(v) Incidence of tax on income: Economists are of opinion that incidence of tax on income cannot ordinarily be shifted in form of addition to prices. It is generally paid by person on whom it is levied. Businessmen, however, differ with this view. They are of the view that burden of income tax can be shifted on to the consumers in shape of higher prices.

 

When a trader endeavors to ascertain his costs with a view to fix prices, he often takes into account the amount of income tax he will have to pay.

 

If market conditions permit, he fixes price at such a level as would yield to him maximum net income that he desires to obtain. Economists here point out that businessmen cannot raise price of commodity by full amount of tax because they are faced with stiff local and foreign competition for their products. If they shift the burden of tax on to purchasers, other producers will undersell and capture the whole of market.

 

(vi) Incidence of tax on monopoly: If a tax is levied on profits of a monopolist, he will not be able to pass tax on to purchasers of his products. It is due to fact that he has already fixed price which yield him maximum net profit. If he raises price now, demand far commodity will curtail and so his profit is reduced.

 

(vii) Incidence of tax on buildings: In case of buildings, there are two main parties involved, owner of house or shop and occupier. When a tax is levied on houses, owner tries to shift tax forward to occupier. Whether he will be able to shift tax or not depends upon elasticity of demand for houses in that locality. If demand for houses 'is inelastic, then tax in the first stage will be shifted backward to occupier.

 

In long period, however, position will be different. When owners of houses bear burden of tax, persons who are desirous to construct houses will be discouraged and thus will not construct houses. After sometimes, with increase in population, demand for houses will increase.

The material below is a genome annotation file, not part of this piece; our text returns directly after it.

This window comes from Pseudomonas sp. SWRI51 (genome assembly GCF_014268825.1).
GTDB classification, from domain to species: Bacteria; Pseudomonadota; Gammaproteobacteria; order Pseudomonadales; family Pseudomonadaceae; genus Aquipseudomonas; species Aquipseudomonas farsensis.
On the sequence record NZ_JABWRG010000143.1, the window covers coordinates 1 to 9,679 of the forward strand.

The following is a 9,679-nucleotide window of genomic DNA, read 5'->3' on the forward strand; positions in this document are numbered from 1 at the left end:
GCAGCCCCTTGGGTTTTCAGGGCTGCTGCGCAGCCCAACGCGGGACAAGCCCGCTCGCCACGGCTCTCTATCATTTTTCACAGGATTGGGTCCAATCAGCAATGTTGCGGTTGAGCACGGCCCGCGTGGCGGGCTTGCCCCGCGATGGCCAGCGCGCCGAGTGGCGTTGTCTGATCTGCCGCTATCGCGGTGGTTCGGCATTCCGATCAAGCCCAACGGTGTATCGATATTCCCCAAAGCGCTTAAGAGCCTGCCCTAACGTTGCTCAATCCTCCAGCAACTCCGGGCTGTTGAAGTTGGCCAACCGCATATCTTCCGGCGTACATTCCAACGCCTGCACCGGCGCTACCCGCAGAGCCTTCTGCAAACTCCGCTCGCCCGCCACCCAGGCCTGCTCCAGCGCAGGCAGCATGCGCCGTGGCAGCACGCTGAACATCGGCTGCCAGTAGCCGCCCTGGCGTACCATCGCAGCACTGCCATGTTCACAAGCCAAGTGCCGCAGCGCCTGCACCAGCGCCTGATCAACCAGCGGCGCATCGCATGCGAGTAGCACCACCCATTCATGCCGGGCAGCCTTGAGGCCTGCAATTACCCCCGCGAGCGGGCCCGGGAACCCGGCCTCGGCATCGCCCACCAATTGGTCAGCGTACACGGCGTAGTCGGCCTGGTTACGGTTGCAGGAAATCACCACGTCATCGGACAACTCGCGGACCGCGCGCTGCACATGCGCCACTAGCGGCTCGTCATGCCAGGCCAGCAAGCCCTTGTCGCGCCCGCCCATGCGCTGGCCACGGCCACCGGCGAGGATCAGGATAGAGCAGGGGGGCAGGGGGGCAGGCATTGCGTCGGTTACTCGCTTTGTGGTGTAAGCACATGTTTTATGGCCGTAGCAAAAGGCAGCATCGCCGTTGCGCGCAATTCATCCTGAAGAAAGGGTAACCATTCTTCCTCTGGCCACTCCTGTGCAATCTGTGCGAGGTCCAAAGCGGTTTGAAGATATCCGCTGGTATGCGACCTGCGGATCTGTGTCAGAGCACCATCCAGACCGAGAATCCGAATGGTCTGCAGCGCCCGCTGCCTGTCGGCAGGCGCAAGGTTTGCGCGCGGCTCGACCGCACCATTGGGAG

Owners of houses will then be in a position to shift burden of tax on to occupiers. If a house is given on a long term lease, incidence of tax will be on owner. In case of a tax on shops, owner will shift it forward to occupier, if he is not faced with stiff competition, he will try to shift it on to consumers by raising price of commodities.

 

(viii) Tax on imports and exports: Tax on imports is shifted forward to home consumers. But if demand for commodity is highly elastic and its supply is inelastic, then tax can be shifted backward to foreign producer.

 

As regards tax on exports, incidence is on exporters. It is not possible ordinarily for an exporter to influence world price. If he raises price of his commodities by full amount of tax, his goods will not be sold in market. In order to sell goods, he bears incidence of tax himself.

 

If, however, he is a monopolist and demand for his commodity is inelastic, then he can shift tax forward to consumers in other countries.

Relevant Articles:

Sources of Public Revenue
Types of Taxes
Canons/Principles of Taxation By Adam Smith
Essentials/Features/Characteristics of a Good Tax System
Theories of Taxation
Proportional Versus Progressive Taxation
Taxable Capacity
Impact and Incidence of Taxation
Direct Tax and Indirect Tax
Diffusion Theory of Taxation
 

Principles and Theories of Micro Economics
Definition and Explanation of Economics
Theory of Consumer Behavior
Indifference Curve Analysis of Consumer's Equilibrium
Theory of Demand
Theory of Supply
Elasticity of Demand
Elasticity of Supply
Equilibrium of Demand and Supply
Economic Resources
Scale of Production
Laws of Returns
Production Function
Cost Analysis
Various Revenue Concepts
Price and output Determination Under Perfect Competition
Price and Output Determination Under Monopoly
Price and Output Determination Under Monopolistic/Imperfect Competition
Theory of Factor Pricing OR Theory of Distribution
Rent
Wages
Interest
Profits
Principles and Theories of Macro Economics
National Income and Its Measurement
Principles of Public Finance
Public Revenue and Taxation
National Debt and Income Determination
Fiscal Policy
Determinants of the Level of National Income and Employment
Determination of National Income
Theories of Employment
Theory of International Trade
Balance of Payments
Commercial Policy
Development and Planning Economics
Introduction to Development Economics
Features of Developing Countries
Economic Development and Economic Growth
Theories of Under Development
Theories of Economic Growth
Agriculture and Economic Development
Monetary Economics and Public Finance

History of Money